Lenovo's CEO Predicts That His Company Can Turn Motorola Around

It is now old news that Lenovo purchased has purchased Motorola from Google for $2.91 billion in cash and stock.  There have been many predictions has to how the new company, should the deal be finalized, would proceed in the mobile market.  Basically, the company plans to turn Motorola around.  Last year, Bloomberg compiled enough data to estimate that Motorola had lost over $1 billion in operating losses, which is obviously a risk for Lenovo to absorb, even with their recent 29% surge in profit.  What they plan to do is to reintroduce the Motorola smartphone brand to the Chinese markets, which they believe will more than compensate for the losses the company has endured in the past.  Lenovo's Chief Executive Officer Yang Yuanqing stated in a phone interview that "We will relaunch and reintroduce the Motorola brand back to China and other emerging markets.  We will compete in the premium market, but this is not enough, we will also compete in the entry-level."

This tells us that Lenovowill most likely be branching out to other Asian countries, not just China, and that they will be releasing devices on both the high-end and the low-end of the spectrum, covering the majority of the ground.  Hopefully, they can capitalize on Motorola's powerful low-end market instead of falling into the plague that curses Samsung, with a few high-end devices (and even those numbers are growing) and a surplus of low-end devices.  I would like to see Lenovo come out with some distinctive high-end devices and just as many distinctive low-end devices that would provide for both ends of the market.  This would be extremely beneficial, especially in Asia, where there is a very defined division of wealth.  As with all acquisitions, there will be some growing pains.  At first, the earnings will most likely drop.  The big question is just how long will these earnings drop, and can Lenovo capitalize on them?  They seem to think that they can, with the help of the Chinese markets.  What do you think?  Does Lenovo have a shot here?  Let us know that and any other thoughts down below in the comments!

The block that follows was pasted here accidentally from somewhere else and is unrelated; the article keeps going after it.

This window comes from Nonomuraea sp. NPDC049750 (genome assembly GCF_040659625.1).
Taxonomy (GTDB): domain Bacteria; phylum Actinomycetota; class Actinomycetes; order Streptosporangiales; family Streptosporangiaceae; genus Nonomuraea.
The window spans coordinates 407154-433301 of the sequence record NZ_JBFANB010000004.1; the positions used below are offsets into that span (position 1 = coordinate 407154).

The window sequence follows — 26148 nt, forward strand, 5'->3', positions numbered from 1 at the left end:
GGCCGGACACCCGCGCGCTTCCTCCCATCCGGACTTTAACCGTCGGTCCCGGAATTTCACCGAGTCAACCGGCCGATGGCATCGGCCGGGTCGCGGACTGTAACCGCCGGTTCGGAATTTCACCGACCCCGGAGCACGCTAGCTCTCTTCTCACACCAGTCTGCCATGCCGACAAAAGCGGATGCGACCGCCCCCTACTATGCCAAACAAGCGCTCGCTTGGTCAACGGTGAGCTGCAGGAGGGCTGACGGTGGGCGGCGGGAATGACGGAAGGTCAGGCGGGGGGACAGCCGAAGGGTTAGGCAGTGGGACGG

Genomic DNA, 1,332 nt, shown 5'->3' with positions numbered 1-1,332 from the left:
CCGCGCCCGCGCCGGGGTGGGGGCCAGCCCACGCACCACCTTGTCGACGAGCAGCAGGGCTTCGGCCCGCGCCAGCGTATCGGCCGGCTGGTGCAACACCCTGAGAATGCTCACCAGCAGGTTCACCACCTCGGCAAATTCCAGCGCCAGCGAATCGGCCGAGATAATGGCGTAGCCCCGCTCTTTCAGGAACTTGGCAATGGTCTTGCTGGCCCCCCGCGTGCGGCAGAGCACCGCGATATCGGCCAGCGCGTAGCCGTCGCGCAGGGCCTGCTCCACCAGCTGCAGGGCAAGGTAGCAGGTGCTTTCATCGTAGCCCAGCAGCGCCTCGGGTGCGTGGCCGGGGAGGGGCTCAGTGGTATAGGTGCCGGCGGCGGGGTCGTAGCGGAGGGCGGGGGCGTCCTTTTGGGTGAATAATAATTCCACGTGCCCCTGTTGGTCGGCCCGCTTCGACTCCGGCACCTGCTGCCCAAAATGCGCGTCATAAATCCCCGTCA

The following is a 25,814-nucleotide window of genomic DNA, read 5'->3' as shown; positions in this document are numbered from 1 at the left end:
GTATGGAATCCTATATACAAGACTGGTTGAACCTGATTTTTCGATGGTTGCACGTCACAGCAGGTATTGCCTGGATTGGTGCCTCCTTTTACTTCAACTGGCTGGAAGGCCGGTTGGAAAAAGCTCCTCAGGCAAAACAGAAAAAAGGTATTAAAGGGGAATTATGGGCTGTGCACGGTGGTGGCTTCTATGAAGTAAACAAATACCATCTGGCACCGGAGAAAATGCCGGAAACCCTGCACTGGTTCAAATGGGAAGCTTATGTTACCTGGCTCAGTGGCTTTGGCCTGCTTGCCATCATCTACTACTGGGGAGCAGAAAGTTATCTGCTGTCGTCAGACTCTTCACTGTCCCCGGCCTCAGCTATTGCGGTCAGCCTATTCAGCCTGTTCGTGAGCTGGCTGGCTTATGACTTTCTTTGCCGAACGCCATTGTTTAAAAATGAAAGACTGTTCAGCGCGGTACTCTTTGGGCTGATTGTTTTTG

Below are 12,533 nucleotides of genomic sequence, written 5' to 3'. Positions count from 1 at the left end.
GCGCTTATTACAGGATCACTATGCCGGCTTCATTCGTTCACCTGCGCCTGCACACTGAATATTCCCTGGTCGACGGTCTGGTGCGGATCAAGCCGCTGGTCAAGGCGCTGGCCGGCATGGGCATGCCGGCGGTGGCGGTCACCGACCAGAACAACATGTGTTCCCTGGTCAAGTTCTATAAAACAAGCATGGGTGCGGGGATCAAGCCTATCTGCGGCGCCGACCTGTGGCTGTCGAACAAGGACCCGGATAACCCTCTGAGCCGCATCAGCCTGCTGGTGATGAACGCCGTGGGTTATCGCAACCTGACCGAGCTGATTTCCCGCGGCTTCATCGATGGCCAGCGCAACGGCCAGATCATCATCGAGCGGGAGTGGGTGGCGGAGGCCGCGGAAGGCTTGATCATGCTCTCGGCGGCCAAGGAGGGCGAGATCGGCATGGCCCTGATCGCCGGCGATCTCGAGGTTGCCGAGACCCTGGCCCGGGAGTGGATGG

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About the Author
I am a student at the University of Toledo studying Information Systems, Electronic Commerce, and Instrumental Music with a trumpet specialization. I am fascinated with all aspects of mobile technology, especially the vast possibilities offered via Android. I am currently sporting a Nexus 5 (which is a VAST upgrade from my old Samsung Epic 4G Touch), a Galaxy Note 10.1 2012 Edition, and an Acer C720 Chromebook.